This stop ended the tour so after asking directions to the next area I wanted to visit, I stayed there and had a big dish of gelato for lunch. There are many foodie type tours available to be found online for New York City, but I certainly recommend this one. It was great fun.
My plan for the afternoon was to walk around Greenwich Village. Susan, the tour guide had told me how to get to Washington Square, which proved to be about a 20 minute walk. A major disappointment of the walk was that the famous Memorial Arch in the square was surrounded by lots of scaffolding. I followed parts of walks from three different guide books I had read and saw the twisty streets I had read about, many students from New York University, and Christopher Park with its statue of General Sherman and the probably better known, or more pictured in the guide books anyway, statues of gay couples talking in the park. I also went to Father Demo Square and Our Lady of Pompeii Church with many beautiful murals -- in my lost pictures, of course.
I had tickets for the 8 p.m. Christmas Show at Radio City, and it was spectacular. Santa Claus led us on many different adventures. The Rockettes performed as the toy soldiers, Raggedy Ann dolls, reindeer, tourists, and Christmas glitter. As tourists they rode onto stage in a Gray Line tour bus which moved across the stage and around the "square" before the dancers got off to dance with photos of them appearing on the lighted signs like those in Times Square. Other dancers performed as skaters, the toys in a ballerina's dream, and more tourists. Santa also helped two boys, one of whom didn't believe in him, find a Christmas present for their sister. He also took us on a 3D sleigh ride over and around the city. The children read the Christmas story as a Living Nativity was presented.
As I said the show was great, and I'm sure some of the allowed without flash pictures I took would have been presentable -- maybe. Anyway I bought the program and the DVD of the show, which is excellent. On the way "home" I stopped at Smiley's, a combo grocery, deli, and hot food store. I bought some sweet and sour pork, fried rice and vegetable. I ate back at the hotel, and, while the food wasn't very warm any more, it was tasty.
Tuesday morning I thought I was following the directions I had found in one of my guide books, and I know I got off at the correct subway stop, but I couldn't find Balducci's coffee shop. However, I did find Chelsea Market, which was disappointingly not at all like the Essex Market. It is full of coffee shops (so I did get breakfast) wine bars and restaurants. And no restrooms unless they were hiding in the restaurants that weren't open yet or upstairs in offices.
My first stop on a serious day mostly devoted to the 9/11 tragedy was the Ground Zero Museum Workshop on 14th Street. I ran into this on the Internet; it was not in the editions of the two guide books I used. The museum is on the second floor of a building and consists of many photographs taken by Gary Marion Suson, who was the official photographer for the Uniformed Firefighters Association, the city's main firefighters union.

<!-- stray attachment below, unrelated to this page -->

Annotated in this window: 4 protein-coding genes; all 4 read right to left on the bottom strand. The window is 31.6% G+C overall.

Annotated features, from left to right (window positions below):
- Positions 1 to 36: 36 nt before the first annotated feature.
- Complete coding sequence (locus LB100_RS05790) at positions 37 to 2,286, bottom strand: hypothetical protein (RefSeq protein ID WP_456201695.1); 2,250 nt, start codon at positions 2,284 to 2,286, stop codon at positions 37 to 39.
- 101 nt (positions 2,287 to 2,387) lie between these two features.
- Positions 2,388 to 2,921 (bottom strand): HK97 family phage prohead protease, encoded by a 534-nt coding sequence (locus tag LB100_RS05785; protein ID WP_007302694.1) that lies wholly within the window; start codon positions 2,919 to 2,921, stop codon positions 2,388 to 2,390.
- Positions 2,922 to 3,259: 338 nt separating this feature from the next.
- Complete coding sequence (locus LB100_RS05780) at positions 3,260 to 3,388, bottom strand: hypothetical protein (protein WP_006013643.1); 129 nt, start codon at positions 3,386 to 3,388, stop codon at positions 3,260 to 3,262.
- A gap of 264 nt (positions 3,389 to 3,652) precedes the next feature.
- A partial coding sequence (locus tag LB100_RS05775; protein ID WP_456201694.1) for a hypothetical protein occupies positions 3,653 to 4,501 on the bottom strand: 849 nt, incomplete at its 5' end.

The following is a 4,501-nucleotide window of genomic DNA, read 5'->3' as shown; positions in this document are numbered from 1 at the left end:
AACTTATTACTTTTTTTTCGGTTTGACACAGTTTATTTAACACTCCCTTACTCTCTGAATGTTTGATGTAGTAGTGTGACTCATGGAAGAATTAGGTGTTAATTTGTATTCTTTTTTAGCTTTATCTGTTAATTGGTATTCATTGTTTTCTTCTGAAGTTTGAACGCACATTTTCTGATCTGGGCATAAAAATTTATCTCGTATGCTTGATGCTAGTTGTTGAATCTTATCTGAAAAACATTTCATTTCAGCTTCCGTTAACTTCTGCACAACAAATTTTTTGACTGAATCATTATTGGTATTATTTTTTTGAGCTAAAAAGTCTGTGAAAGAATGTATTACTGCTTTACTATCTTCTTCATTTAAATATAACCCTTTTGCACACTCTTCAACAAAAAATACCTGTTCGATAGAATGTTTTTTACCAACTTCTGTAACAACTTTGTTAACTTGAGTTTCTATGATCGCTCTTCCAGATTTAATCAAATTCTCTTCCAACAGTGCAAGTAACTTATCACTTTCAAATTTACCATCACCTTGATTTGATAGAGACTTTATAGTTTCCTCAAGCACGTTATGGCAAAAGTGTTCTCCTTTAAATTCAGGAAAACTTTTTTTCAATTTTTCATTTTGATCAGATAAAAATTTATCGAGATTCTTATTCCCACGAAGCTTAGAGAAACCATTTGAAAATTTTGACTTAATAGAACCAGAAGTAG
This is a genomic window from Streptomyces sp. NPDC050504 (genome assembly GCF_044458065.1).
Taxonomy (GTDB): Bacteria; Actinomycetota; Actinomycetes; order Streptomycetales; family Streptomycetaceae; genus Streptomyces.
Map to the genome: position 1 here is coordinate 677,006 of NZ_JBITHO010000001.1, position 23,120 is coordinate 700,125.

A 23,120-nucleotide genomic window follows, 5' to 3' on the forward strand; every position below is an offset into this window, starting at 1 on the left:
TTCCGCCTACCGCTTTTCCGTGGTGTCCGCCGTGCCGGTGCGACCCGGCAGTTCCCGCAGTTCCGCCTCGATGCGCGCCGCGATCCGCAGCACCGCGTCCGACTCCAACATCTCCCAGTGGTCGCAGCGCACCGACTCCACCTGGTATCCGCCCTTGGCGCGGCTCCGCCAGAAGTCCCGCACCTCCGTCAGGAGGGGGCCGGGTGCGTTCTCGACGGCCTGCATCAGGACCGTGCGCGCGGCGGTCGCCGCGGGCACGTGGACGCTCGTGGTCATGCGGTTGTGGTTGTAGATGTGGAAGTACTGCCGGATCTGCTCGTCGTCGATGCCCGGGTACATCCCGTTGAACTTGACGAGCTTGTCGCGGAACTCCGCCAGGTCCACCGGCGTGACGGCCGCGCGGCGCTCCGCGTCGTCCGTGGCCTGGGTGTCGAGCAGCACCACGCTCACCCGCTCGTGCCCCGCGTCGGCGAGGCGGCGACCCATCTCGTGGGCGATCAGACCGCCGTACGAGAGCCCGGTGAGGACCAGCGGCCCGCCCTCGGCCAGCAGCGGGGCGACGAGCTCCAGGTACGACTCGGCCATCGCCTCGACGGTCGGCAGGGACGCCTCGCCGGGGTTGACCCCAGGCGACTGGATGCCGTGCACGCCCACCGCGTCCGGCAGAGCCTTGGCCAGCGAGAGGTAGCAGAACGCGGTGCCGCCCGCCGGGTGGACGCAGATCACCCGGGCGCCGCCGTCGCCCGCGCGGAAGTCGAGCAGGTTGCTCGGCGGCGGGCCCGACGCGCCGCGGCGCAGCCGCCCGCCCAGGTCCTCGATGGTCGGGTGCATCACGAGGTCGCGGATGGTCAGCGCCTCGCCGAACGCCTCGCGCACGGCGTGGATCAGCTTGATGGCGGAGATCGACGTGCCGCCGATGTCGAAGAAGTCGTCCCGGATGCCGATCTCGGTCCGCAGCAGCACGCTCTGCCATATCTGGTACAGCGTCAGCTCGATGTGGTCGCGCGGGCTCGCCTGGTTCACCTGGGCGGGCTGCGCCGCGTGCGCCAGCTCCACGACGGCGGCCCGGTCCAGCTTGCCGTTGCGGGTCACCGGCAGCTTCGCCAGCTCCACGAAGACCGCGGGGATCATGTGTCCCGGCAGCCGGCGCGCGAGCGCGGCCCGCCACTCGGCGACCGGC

The self-guided tour I took began at 11 a.m., and luckily it wasn't too cold because no one was admitted until 11 sharp and I had arrived about 10 minutes early. There is a guide who answers questions after a 20 minute video. Then an audio guide is used for individuals to listen to personal stories and explanations of pictures and artifacts. Suson spent eight months with Ground Zero crews and was inspired to create this museum by a visit to Anne Frank's home in Amsterdam. He calls this a museum workshop because of its interactive nature. There are several artifacts that visitors are able to hold.
This visit was very affecting, and I would not hesitate to recommend it. The tour costs $25 and lasts about two hours. Proceeds go to charities linked to September 11. I recognized some of the pictures and found that I had already purchased the first book he published after he was allowed to use his photos. Books and photos are for sale there and fairly expensive. You can find information at http://www.groundzeromuseumworkshop.com/
I took the subway to the World Trade Center and came out right at St. Paul's Church so visited there first. This very pretty little church some how survived the destruction across the street and served as a center for helping workers at Ground Zero. The church contains several displays about activities there after 9/11 and stories from volunteers who worked there then. There were also volunteer chiropractors, podiatrists, and masseuse who worked there. George Washington's pew was used by the podiatrists, and the pew of the governor of New York was used for supplies.
Books, videos, and other items are for sale in the church, which is situated on Church Street between Fulton and Vesey streets. The exhibit is called "Unwavering Spirit: Hope and Healing at Ground Zero. I would highly recommend a visit. There is also a very old cemetery to wander through. http://www.saintpaulschapel.org/